where G is the solar irradiance, and η is the efficiency at the actual temperature.

At this point, the task is to minimize the error results from Eq. (12) and determine the correct values of T, ΔTt, and ΔTb by using an iterative method. For this purpose, Newton-Raphson iteration has been selected as a solving method using MAPLE software environment.

4 Results and discussion

Validating the proposed model was carried out using a wide range of measurements for a mono-crystalline solar cell. Quantifying the error and evaluating the performance of the electrical sub-model is implemented by calculating the error at the maximum power point (δ), the coefficient of determination (R2), the Mean Absolute Percentage Error (MAPE) and the Algorithm Convergence Time (ACT). Collecting the required measurement was performed during previous research in which the irradiance range was 200–1,200 W/m2 and the temperature range were 10–85 °C, under laboratory environments [18]. Figs 1 and 2 show the effectiveness of the parameters extraction method using PSO under the aforementioned irradiances and temperatures, respectively.

Fig. 1.
Fig. 1.

SDM implicit form – PSO method applied for a mono-crystalline solar cell, curves of different irradiance conditions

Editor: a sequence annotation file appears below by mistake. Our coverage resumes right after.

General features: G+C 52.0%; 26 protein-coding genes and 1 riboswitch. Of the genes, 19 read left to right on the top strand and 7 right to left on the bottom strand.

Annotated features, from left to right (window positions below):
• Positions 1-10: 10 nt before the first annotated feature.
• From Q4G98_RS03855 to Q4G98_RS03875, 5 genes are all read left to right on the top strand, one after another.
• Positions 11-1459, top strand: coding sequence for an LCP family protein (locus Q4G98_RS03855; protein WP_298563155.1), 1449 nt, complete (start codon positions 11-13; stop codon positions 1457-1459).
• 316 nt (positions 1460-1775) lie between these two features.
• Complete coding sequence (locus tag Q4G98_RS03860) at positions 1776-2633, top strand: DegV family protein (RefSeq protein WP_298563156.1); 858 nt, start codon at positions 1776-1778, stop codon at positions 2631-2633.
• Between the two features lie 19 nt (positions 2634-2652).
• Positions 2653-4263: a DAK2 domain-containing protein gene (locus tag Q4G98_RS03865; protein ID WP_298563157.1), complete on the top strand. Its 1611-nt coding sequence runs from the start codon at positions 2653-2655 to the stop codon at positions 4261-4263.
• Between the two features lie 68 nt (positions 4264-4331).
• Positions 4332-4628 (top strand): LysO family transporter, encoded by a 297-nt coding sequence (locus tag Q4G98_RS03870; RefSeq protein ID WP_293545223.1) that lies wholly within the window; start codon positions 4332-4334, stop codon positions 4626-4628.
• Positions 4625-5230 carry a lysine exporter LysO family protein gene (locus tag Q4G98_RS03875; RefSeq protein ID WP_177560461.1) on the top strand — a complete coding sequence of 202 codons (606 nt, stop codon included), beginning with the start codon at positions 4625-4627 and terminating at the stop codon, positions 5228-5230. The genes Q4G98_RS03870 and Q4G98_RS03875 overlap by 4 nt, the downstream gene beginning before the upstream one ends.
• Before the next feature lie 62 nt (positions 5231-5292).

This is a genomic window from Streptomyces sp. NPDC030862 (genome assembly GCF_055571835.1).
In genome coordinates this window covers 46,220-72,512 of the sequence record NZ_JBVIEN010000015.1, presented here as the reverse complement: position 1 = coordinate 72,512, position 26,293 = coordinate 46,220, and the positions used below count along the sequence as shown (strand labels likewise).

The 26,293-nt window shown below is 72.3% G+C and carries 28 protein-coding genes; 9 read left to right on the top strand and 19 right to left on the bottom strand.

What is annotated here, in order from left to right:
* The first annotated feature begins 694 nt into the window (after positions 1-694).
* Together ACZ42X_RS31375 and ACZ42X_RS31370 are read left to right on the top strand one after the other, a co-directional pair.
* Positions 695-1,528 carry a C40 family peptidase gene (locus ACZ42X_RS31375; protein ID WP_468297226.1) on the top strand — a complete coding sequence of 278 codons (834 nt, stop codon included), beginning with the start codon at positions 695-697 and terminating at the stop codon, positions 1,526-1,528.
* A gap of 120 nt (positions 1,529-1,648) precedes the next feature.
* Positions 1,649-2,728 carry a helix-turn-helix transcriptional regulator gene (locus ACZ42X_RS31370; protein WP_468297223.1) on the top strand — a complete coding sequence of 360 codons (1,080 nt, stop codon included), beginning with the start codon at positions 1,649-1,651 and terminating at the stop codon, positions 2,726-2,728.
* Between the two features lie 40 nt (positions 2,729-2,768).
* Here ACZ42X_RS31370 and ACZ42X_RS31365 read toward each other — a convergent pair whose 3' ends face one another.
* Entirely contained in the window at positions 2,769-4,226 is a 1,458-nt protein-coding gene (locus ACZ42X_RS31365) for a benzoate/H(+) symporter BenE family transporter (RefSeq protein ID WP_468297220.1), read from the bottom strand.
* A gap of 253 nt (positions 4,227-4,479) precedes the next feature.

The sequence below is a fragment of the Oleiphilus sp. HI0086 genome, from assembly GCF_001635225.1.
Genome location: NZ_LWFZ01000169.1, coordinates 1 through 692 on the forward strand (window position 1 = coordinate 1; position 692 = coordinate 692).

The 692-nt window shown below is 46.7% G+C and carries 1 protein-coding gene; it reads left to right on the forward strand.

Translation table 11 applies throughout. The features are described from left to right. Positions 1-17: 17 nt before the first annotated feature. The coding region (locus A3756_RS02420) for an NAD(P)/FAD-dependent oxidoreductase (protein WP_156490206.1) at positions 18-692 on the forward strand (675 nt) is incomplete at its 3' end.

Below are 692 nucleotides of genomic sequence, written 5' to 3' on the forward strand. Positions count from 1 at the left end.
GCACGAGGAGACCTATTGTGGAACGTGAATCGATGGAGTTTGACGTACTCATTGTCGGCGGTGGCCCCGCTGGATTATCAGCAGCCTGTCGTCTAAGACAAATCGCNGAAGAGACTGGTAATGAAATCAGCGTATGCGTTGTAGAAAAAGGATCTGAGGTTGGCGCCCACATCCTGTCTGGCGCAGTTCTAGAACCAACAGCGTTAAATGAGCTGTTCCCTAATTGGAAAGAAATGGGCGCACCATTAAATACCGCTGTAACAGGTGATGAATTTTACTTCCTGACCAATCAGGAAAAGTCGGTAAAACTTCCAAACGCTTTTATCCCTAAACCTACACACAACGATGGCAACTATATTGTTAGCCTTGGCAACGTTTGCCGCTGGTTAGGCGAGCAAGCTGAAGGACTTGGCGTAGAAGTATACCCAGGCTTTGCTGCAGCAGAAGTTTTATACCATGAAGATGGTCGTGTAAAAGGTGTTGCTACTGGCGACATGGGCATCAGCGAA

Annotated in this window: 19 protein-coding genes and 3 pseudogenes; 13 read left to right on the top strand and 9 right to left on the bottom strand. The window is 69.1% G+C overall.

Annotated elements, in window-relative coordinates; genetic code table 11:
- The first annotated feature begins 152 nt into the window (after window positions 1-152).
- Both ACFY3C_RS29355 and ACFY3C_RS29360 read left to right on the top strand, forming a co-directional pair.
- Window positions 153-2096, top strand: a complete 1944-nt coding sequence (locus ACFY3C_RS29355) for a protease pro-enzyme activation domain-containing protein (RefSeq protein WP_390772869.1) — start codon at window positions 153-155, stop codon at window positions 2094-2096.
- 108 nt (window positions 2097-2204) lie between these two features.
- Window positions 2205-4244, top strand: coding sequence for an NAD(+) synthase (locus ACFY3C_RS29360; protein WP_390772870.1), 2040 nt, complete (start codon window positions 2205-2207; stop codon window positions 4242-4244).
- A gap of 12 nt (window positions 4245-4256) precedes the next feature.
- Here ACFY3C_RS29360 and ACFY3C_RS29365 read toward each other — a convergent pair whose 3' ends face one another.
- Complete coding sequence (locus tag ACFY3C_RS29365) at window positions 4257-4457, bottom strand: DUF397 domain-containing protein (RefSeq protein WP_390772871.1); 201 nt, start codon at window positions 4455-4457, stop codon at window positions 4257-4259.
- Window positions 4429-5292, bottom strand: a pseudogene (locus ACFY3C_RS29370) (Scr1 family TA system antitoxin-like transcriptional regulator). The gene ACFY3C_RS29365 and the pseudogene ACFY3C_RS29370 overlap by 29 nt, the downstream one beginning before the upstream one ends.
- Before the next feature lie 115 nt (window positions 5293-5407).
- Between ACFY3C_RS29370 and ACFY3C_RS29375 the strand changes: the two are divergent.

Citation: Pollack Periodica Pollack 16, 1; 10.1556/606.2020.00145

Fig. 2.
Fig. 2.

SDM implicit form – PSO method applied for a mono-crystalline solar cell, curves of different temperatures

Citation: Pollack Periodica Pollack 16, 1; 10.1556/606.2020.00145

Figs 1 and 2 show the applicability of the proposed method for extracting the SDM five parameters. Fig. 1 results from substituting the extracted parameters for I–V curves measured at the same temperature but different irradiance in the Lambert W function and plot them together with the measured I–V curves. Fig. 2 deal with the same concept but this time the I–V curves measured at the same irradiance but different temperatures.

Table 1 shows how the extracted parameters are related to their physical expected values. Moreover, the result reflects some physical characteristics of the solar cells.

Table 1.

Electrical sub-model performance monitoring parameters

G (W/m2)T (°C)Iph (A)Io (A)Rsh (Ω)Rs (Ω)n
200250.00901.8·10−79001.741.48
4000.01743.2·10−7582.81.381.55